Vulnerability Manager Plus
Security is hard. No matter how many things you do right, it only takes one vulnerability to hack your environment. As a one-man security shop, this thought terrifies me. And as a one-man security shop, it sometimes seems like I am the only taking security seriously. This feeling is only heightened when I find something odd like a user who was made an admin temporarily or some new equipment brought in without my knowledge and still using default passwords.
If you found yourself agreeing with that little rant, you will be interested in using ManageEngine’s Vulnerability Manager Plus to find and mitigate those worries before the worst happens. As is normal for their products, you can use the fully featured free version on up to 25 machines. When you first download and install the Vulnerability Manager Plus, it will default to their Enterprise version – after 30 days, you can continue to use it on 25 machines. You can also choose to use their cheaper Professional version as it provides all the auditing and alerting features still.
What does Vulnerability Manager Plus do?
When I first started looking into Vulnerability Manager Plus, the unusual feature set through me off a bit. Their feature set can be divided into two major subsets.
But when you look at these features, you’ll see that they are integrated into the entire vulnerability lifecycle. Vulnerability Manager Plus targets vulnerability potential and helps you address vulnerability exploitation. Let’s look at each of these components now. As we go through these, follow along in the online demo environment to get a feel for each component.
Automatically Update Third Party Software for Your Sanity
If you are familiar Desktop Central, another ManageEngine product, you will already be familiar with the patch management features in Vulnerability Manager Plus. But either way, I will say that if you are not automatically deploying third-party updates, you are creating a lot of additional work for yourself and potentially leaving software unpatched and exposed.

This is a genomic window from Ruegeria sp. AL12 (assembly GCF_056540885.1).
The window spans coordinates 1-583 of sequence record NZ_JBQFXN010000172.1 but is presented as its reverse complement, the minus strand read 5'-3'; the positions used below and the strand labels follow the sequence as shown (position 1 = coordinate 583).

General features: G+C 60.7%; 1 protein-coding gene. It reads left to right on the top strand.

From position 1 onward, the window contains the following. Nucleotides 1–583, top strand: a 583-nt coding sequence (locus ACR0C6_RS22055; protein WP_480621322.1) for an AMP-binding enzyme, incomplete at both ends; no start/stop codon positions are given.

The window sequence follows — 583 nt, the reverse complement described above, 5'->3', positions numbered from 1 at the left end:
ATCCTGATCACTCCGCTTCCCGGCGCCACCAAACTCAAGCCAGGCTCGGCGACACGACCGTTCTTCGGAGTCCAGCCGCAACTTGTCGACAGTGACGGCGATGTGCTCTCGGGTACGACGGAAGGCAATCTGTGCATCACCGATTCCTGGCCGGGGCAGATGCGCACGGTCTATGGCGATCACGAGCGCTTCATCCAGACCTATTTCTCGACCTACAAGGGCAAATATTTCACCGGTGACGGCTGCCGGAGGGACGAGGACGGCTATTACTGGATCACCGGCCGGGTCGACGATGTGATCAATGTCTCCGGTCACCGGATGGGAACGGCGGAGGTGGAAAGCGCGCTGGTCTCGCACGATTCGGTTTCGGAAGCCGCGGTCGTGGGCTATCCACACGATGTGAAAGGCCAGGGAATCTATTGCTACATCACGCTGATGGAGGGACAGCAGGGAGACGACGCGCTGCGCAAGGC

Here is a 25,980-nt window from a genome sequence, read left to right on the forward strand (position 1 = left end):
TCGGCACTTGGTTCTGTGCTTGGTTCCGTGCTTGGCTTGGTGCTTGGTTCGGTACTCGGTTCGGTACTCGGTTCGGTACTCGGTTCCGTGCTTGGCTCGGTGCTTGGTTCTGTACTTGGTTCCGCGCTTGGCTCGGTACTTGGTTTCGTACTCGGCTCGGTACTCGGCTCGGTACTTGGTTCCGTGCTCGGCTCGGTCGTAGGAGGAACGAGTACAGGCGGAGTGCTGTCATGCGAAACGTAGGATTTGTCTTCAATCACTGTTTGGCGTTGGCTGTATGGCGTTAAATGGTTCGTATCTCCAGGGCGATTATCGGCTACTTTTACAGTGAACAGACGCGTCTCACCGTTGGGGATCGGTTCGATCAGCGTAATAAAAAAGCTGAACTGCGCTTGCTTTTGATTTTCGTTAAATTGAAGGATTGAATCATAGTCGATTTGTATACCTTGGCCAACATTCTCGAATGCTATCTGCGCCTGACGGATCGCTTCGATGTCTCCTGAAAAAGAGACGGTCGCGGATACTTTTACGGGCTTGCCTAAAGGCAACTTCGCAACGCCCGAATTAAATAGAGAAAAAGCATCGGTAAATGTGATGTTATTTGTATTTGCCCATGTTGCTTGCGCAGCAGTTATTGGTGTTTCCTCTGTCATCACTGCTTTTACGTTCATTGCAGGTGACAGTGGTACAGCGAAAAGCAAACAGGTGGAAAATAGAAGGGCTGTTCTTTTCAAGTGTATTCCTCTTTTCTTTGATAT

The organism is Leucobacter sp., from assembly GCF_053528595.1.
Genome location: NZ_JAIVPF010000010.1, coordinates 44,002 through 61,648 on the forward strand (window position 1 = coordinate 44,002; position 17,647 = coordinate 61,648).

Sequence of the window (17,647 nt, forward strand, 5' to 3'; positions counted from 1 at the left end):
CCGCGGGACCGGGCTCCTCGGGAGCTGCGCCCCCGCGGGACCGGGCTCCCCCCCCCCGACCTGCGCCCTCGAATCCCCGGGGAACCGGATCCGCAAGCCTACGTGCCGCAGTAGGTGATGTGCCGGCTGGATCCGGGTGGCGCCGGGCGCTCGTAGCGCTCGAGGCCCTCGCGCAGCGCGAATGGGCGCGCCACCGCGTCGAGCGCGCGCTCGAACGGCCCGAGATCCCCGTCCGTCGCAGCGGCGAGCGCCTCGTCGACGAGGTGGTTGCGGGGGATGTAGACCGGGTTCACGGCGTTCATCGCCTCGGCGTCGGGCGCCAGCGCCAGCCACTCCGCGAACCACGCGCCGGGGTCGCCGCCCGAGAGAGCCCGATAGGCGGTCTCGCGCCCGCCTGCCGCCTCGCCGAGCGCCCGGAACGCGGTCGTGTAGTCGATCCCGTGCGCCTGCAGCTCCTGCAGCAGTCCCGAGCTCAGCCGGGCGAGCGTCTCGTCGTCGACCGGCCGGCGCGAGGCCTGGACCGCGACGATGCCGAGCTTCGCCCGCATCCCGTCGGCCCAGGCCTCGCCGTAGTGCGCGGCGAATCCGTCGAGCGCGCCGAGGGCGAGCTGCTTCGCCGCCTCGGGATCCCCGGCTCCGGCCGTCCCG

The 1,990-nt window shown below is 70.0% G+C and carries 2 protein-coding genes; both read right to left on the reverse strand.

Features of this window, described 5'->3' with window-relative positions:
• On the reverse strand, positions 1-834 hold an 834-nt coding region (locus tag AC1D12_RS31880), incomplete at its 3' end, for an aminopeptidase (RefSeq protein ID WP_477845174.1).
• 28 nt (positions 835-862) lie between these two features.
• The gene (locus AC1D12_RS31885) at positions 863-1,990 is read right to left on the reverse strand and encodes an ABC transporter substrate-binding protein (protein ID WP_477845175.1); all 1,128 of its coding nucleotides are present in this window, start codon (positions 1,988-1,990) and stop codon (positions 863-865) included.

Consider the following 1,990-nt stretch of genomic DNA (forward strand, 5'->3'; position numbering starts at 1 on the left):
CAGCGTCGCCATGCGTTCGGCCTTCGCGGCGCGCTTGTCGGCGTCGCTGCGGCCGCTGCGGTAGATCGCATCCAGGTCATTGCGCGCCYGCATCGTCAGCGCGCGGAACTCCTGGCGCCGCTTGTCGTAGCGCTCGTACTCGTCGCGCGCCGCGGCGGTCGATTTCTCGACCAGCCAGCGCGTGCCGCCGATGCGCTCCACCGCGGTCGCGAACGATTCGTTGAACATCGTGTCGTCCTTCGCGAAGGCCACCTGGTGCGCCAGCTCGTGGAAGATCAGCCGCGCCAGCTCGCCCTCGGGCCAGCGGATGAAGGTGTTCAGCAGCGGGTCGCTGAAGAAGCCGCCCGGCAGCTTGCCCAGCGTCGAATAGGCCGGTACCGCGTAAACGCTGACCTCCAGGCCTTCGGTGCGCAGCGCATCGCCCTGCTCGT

Right now, Vulnerability Manager Plus can patch over 250 third-party apps. The screenshot, above, shows 35 patches for a variety of Oracle software, including Java Runtime Environment. Other updates are available for apps as obscure as Huddle to the print management software Papercut to ubiquitous apps like VLC.
Once Vulnerability Manager Plus has scanned your environment, you can quickly see what software you have, and which machines need to be patched. Third-party patch management means that you aren’t spending hours re-packaging updates and you are able to support just a single app version instead of a multitude of different releases.
One related note before we move to the configuration side of Vulnerability Manager Plus. Because you are provided with a database of all installed software, you can quickly see and uninstall unsupported or high-risk software. For example, you can see where any legacy software is located or if someone stood up a potentially dangerous service without you knowing.
Who moved my cheese and how can I protect it?
The security configuration analysis and enforcement features are all about finding change, adapting, and solving configuration drift.